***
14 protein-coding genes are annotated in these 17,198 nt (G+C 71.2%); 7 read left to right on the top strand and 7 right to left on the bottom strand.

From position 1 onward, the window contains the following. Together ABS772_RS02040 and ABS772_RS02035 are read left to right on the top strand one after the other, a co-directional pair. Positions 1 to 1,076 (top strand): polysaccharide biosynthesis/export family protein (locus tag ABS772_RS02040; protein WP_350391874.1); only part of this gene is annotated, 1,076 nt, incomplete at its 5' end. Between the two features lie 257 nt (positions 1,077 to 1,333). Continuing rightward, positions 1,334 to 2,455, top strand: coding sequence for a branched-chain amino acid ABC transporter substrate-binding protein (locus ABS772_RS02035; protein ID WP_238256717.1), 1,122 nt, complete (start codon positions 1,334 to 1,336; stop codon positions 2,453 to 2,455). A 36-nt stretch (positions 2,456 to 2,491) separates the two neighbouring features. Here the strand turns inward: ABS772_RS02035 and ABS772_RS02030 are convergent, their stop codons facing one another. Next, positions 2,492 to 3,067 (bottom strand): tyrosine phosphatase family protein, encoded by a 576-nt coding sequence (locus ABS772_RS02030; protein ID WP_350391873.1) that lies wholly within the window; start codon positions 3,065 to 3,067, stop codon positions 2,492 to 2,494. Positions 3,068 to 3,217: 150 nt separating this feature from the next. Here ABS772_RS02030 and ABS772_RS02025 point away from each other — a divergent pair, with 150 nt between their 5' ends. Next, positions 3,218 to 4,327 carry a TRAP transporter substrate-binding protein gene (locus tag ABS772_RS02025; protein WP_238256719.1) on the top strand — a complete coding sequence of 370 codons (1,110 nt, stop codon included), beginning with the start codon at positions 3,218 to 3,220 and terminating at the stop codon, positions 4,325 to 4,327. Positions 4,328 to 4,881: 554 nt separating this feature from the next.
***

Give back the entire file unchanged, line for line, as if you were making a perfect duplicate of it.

14 protein-coding genes are annotated in these 17,198 nt (G+C 71.2%); 7 read left to right on the top strand and 7 right to left on the bottom strand.

From position 1 onward, the window contains the following. Together ABS772_RS02040 and ABS772_RS02035 are read left to right on the top strand one after the other, a co-directional pair. Positions 1 to 1,076 (top strand): polysaccharide biosynthesis/export family protein (locus tag ABS772_RS02040; protein WP_350391874.1); only part of this gene is annotated, 1,076 nt, incomplete at its 5' end. Between the two features lie 257 nt (positions 1,077 to 1,333). Continuing rightward, positions 1,334 to 2,455, top strand: coding sequence for a branched-chain amino acid ABC transporter substrate-binding protein (locus ABS772_RS02035; protein ID WP_238256717.1), 1,122 nt, complete (start codon positions 1,334 to 1,336; stop codon positions 2,453 to 2,455). A 36-nt stretch (positions 2,456 to 2,491) separates the two neighbouring features. Here the strand turns inward: ABS772_RS02035 and ABS772_RS02030 are convergent, their stop codons facing one another. Next, positions 2,492 to 3,067 (bottom strand): tyrosine phosphatase family protein, encoded by a 576-nt coding sequence (locus ABS772_RS02030; protein ID WP_350391873.1) that lies wholly within the window; start codon positions 3,065 to 3,067, stop codon positions 2,492 to 2,494. Positions 3,068 to 3,217: 150 nt separating this feature from the next. Here ABS772_RS02030 and ABS772_RS02025 point away from each other — a divergent pair, with 150 nt between their 5' ends. Next, positions 3,218 to 4,327 carry a TRAP transporter substrate-binding protein gene (locus tag ABS772_RS02025; protein WP_238256719.1) on the top strand — a complete coding sequence of 370 codons (1,110 nt, stop codon included), beginning with the start codon at positions 3,218 to 3,220 and terminating at the stop codon, positions 4,325 to 4,327. Positions 4,328 to 4,881: 554 nt separating this feature from the next.